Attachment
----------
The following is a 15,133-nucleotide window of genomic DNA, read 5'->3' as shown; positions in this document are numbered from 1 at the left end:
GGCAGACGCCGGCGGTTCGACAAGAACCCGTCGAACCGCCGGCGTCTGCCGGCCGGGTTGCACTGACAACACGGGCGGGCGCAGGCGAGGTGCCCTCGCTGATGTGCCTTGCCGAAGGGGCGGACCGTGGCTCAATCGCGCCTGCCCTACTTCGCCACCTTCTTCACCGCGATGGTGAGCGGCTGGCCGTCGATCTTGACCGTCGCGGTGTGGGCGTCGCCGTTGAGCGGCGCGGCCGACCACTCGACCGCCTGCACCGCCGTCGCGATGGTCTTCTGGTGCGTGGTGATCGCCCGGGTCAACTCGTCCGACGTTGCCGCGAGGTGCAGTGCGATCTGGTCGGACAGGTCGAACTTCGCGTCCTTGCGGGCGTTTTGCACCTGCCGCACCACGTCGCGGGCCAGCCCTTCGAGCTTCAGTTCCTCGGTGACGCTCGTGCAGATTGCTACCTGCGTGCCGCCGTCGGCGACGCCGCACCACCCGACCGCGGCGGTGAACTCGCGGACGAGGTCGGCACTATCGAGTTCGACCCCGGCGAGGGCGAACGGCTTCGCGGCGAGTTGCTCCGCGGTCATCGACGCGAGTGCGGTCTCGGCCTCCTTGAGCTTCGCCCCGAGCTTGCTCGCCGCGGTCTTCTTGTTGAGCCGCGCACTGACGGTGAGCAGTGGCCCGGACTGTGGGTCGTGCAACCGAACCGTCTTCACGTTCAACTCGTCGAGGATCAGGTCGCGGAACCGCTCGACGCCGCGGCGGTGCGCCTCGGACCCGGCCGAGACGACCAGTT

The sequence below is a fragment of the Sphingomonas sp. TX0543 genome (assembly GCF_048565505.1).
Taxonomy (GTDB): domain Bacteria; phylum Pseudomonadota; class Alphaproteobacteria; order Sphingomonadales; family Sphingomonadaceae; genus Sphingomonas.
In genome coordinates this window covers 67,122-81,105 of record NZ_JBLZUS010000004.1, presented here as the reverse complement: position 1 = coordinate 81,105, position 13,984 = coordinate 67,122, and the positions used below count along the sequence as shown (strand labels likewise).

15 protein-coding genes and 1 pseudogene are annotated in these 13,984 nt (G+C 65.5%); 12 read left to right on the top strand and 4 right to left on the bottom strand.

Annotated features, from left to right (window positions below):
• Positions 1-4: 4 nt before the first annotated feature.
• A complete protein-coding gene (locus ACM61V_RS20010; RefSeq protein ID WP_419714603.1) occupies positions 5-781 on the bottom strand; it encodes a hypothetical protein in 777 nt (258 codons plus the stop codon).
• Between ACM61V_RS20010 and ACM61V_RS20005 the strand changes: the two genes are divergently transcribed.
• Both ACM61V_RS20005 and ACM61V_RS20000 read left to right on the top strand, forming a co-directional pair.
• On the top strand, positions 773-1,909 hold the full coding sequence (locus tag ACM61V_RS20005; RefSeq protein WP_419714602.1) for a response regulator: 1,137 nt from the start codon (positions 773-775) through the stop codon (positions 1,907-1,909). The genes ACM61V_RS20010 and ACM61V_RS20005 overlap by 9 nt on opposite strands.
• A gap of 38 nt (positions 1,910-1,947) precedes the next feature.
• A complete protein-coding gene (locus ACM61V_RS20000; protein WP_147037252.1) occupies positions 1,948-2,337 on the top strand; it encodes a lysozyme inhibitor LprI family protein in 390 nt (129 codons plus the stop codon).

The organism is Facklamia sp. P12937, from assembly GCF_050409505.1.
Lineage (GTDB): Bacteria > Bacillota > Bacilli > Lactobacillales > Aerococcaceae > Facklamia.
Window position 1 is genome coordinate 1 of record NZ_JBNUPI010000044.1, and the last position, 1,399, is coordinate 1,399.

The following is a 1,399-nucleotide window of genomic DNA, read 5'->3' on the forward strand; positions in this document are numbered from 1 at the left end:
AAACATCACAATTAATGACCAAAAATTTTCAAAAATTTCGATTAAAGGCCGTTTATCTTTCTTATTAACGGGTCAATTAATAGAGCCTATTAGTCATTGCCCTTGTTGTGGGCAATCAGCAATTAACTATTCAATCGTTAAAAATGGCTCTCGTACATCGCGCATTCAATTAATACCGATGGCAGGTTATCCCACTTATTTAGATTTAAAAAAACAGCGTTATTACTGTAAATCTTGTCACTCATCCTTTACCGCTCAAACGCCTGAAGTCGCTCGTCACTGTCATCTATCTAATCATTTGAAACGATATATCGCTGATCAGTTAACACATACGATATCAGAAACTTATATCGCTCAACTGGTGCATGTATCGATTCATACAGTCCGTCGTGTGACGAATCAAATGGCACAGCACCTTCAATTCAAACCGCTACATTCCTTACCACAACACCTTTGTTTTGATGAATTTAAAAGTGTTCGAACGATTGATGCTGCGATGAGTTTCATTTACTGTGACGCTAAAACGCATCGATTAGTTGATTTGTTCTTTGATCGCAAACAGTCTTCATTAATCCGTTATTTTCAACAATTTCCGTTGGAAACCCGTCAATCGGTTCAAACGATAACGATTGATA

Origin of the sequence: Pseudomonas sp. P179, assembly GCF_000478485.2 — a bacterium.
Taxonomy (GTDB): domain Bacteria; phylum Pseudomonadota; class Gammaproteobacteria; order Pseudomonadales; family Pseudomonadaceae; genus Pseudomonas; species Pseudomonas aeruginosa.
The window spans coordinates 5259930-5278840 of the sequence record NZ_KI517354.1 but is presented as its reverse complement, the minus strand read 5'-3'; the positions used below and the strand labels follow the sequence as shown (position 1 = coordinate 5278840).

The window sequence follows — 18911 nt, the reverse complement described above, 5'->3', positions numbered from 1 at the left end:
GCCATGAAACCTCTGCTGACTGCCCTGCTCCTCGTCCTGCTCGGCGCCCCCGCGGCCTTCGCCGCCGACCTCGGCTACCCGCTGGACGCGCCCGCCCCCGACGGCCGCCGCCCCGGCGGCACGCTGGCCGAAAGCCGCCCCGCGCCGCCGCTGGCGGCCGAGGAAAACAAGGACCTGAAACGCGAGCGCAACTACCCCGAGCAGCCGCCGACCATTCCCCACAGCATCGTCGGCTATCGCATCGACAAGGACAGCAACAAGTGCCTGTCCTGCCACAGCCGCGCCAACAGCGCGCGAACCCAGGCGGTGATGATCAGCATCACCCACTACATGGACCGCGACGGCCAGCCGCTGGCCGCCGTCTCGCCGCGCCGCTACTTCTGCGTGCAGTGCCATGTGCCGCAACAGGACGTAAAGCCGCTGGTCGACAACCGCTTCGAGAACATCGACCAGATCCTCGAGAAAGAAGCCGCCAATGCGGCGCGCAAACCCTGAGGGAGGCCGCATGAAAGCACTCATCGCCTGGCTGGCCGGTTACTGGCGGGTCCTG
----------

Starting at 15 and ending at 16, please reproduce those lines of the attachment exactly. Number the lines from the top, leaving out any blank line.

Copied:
The organism is Facklamia sp. P12937, from assembly GCF_050409505.1.
Lineage (GTDB): Bacteria > Bacillota > Bacilli > Lactobacillales > Aerococcaceae > Facklamia.